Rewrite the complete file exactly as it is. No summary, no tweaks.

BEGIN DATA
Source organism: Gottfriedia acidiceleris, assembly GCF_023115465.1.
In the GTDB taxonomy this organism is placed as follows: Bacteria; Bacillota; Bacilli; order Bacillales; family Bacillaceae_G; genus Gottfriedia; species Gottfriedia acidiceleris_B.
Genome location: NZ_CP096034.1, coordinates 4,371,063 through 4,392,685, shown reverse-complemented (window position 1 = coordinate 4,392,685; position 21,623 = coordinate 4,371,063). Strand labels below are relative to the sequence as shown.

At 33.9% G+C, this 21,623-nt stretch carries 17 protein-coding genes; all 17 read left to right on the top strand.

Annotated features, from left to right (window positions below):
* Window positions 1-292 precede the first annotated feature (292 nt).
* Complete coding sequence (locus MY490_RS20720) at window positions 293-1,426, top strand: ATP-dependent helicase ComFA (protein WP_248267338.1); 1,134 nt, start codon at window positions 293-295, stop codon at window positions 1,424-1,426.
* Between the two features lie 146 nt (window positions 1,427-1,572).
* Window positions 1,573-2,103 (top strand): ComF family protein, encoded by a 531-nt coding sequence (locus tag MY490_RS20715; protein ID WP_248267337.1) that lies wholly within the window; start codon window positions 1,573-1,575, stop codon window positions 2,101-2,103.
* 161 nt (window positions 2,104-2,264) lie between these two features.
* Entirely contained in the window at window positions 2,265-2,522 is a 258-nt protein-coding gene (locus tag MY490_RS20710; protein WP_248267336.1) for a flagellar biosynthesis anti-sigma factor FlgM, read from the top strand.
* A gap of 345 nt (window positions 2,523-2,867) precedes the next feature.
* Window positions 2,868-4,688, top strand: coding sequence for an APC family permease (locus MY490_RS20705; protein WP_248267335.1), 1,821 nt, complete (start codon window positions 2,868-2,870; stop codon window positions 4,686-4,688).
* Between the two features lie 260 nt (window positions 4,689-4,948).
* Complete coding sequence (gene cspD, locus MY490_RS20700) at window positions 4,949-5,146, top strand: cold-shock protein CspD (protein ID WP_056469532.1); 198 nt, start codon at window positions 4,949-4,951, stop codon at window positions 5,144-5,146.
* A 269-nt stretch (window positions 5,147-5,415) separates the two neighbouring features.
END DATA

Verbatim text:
Source organism: Gottfriedia acidiceleris, assembly GCF_023115465.1.
In the GTDB taxonomy this organism is placed as follows: Bacteria; Bacillota; Bacilli; order Bacillales; family Bacillaceae_G; genus Gottfriedia; species Gottfriedia acidiceleris_B.
Genome location: NZ_CP096034.1, coordinates 4,371,063 through 4,392,685, shown reverse-complemented (window position 1 = coordinate 4,392,685; position 21,623 = coordinate 4,371,063). Strand labels below are relative to the sequence as shown.

At 33.9% G+C, this 21,623-nt stretch carries 17 protein-coding genes; all 17 read left to right on the top strand.

Annotated features, from left to right (window positions below):
* Window positions 1-292 precede the first annotated feature (292 nt).
* Complete coding sequence (locus MY490_RS20720) at window positions 293-1,426, top strand: ATP-dependent helicase ComFA (protein WP_248267338.1); 1,134 nt, start codon at window positions 293-295, stop codon at window positions 1,424-1,426.
* Between the two features lie 146 nt (window positions 1,427-1,572).
* Window positions 1,573-2,103 (top strand): ComF family protein, encoded by a 531-nt coding sequence (locus tag MY490_RS20715; protein ID WP_248267337.1) that lies wholly within the window; start codon window positions 1,573-1,575, stop codon window positions 2,101-2,103.
* 161 nt (window positions 2,104-2,264) lie between these two features.
* Entirely contained in the window at window positions 2,265-2,522 is a 258-nt protein-coding gene (locus tag MY490_RS20710; protein WP_248267336.1) for a flagellar biosynthesis anti-sigma factor FlgM, read from the top strand.
* A gap of 345 nt (window positions 2,523-2,867) precedes the next feature.
* Window positions 2,868-4,688, top strand: coding sequence for an APC family permease (locus MY490_RS20705; protein WP_248267335.1), 1,821 nt, complete (start codon window positions 2,868-2,870; stop codon window positions 4,686-4,688).
* Between the two features lie 260 nt (window positions 4,689-4,948).
* Complete coding sequence (gene cspD, locus MY490_RS20700) at window positions 4,949-5,146, top strand: cold-shock protein CspD (protein ID WP_056469532.1); 198 nt, start codon at window positions 4,949-4,951, stop codon at window positions 5,144-5,146.
* A 269-nt stretch (window positions 5,147-5,415) separates the two neighbouring features.